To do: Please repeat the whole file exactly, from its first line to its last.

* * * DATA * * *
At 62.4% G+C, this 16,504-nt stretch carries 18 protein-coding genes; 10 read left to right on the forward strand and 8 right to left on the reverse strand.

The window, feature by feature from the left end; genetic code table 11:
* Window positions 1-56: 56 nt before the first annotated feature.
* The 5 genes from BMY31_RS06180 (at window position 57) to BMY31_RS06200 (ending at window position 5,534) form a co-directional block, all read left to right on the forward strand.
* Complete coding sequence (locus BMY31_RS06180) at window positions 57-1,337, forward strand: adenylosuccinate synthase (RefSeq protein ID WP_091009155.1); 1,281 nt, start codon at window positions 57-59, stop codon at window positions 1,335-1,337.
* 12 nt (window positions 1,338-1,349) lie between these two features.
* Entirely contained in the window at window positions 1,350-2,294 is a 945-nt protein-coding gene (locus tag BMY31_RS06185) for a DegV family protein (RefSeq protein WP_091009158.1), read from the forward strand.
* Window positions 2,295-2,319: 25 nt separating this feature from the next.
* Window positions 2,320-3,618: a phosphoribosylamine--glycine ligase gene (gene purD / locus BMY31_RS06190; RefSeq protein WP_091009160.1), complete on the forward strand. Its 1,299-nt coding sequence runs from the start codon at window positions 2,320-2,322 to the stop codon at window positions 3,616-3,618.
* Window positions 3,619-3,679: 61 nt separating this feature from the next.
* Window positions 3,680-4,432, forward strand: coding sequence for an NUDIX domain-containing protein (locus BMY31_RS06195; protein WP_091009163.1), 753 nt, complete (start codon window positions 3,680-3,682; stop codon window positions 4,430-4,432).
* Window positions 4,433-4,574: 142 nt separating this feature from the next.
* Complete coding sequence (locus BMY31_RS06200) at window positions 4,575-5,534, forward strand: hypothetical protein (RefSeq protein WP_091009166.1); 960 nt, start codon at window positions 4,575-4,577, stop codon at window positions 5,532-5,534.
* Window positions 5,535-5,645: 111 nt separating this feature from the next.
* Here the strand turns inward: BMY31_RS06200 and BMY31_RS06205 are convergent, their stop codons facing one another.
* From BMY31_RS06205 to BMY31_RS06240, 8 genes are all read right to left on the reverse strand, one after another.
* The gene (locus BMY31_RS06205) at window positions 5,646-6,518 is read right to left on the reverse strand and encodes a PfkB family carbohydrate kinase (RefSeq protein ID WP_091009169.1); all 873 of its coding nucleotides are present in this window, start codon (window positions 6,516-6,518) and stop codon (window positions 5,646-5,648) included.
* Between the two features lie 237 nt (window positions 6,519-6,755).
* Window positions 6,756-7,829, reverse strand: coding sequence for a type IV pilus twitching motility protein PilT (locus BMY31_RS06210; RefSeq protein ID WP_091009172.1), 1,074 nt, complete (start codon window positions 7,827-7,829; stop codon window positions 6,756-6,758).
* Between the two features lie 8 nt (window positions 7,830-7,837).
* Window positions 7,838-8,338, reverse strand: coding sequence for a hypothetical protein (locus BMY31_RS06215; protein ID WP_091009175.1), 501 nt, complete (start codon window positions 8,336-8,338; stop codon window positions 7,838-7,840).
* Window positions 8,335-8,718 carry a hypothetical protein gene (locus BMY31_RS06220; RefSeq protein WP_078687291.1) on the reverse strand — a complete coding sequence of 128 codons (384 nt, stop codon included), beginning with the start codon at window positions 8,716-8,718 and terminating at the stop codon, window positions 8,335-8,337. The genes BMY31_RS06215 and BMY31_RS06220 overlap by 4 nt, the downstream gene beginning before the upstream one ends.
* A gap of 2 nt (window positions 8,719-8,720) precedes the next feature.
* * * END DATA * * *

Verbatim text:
At 62.4% G+C, this 16,504-nt stretch carries 18 protein-coding genes; 10 read left to right on the forward strand and 8 right to left on the reverse strand.

The window, feature by feature from the left end; genetic code table 11:
* Window positions 1-56: 56 nt before the first annotated feature.
* The 5 genes from BMY31_RS06180 (at window position 57) to BMY31_RS06200 (ending at window position 5,534) form a co-directional block, all read left to right on the forward strand.
* Complete coding sequence (locus BMY31_RS06180) at window positions 57-1,337, forward strand: adenylosuccinate synthase (RefSeq protein ID WP_091009155.1); 1,281 nt, start codon at window positions 57-59, stop codon at window positions 1,335-1,337.
* 12 nt (window positions 1,338-1,349) lie between these two features.
* Entirely contained in the window at window positions 1,350-2,294 is a 945-nt protein-coding gene (locus tag BMY31_RS06185) for a DegV family protein (RefSeq protein WP_091009158.1), read from the forward strand.
* Window positions 2,295-2,319: 25 nt separating this feature from the next.
* Window positions 2,320-3,618: a phosphoribosylamine--glycine ligase gene (gene purD / locus BMY31_RS06190; RefSeq protein WP_091009160.1), complete on the forward strand. Its 1,299-nt coding sequence runs from the start codon at window positions 2,320-2,322 to the stop codon at window positions 3,616-3,618.
* Window positions 3,619-3,679: 61 nt separating this feature from the next.
* Window positions 3,680-4,432, forward strand: coding sequence for an NUDIX domain-containing protein (locus BMY31_RS06195; protein WP_091009163.1), 753 nt, complete (start codon window positions 3,680-3,682; stop codon window positions 4,430-4,432).
* Window positions 4,433-4,574: 142 nt separating this feature from the next.
* Complete coding sequence (locus BMY31_RS06200) at window positions 4,575-5,534, forward strand: hypothetical protein (RefSeq protein WP_091009166.1); 960 nt, start codon at window positions 4,575-4,577, stop codon at window positions 5,532-5,534.
* Window positions 5,535-5,645: 111 nt separating this feature from the next.
* Here the strand turns inward: BMY31_RS06200 and BMY31_RS06205 are convergent, their stop codons facing one another.
* From BMY31_RS06205 to BMY31_RS06240, 8 genes are all read right to left on the reverse strand, one after another.
* The gene (locus BMY31_RS06205) at window positions 5,646-6,518 is read right to left on the reverse strand and encodes a PfkB family carbohydrate kinase (RefSeq protein ID WP_091009169.1); all 873 of its coding nucleotides are present in this window, start codon (window positions 6,516-6,518) and stop codon (window positions 5,646-5,648) included.
* Between the two features lie 237 nt (window positions 6,519-6,755).
* Window positions 6,756-7,829, reverse strand: coding sequence for a type IV pilus twitching motility protein PilT (locus BMY31_RS06210; RefSeq protein ID WP_091009172.1), 1,074 nt, complete (start codon window positions 7,827-7,829; stop codon window positions 6,756-6,758).
* Between the two features lie 8 nt (window positions 7,830-7,837).
* Window positions 7,838-8,338, reverse strand: coding sequence for a hypothetical protein (locus BMY31_RS06215; protein ID WP_091009175.1), 501 nt, complete (start codon window positions 8,336-8,338; stop codon window positions 7,838-7,840).
* Window positions 8,335-8,718 carry a hypothetical protein gene (locus BMY31_RS06220; RefSeq protein WP_078687291.1) on the reverse strand — a complete coding sequence of 128 codons (384 nt, stop codon included), beginning with the start codon at window positions 8,716-8,718 and terminating at the stop codon, window positions 8,335-8,337. The genes BMY31_RS06215 and BMY31_RS06220 overlap by 4 nt, the downstream gene beginning before the upstream one ends.
* A gap of 2 nt (window positions 8,719-8,720) precedes the next feature.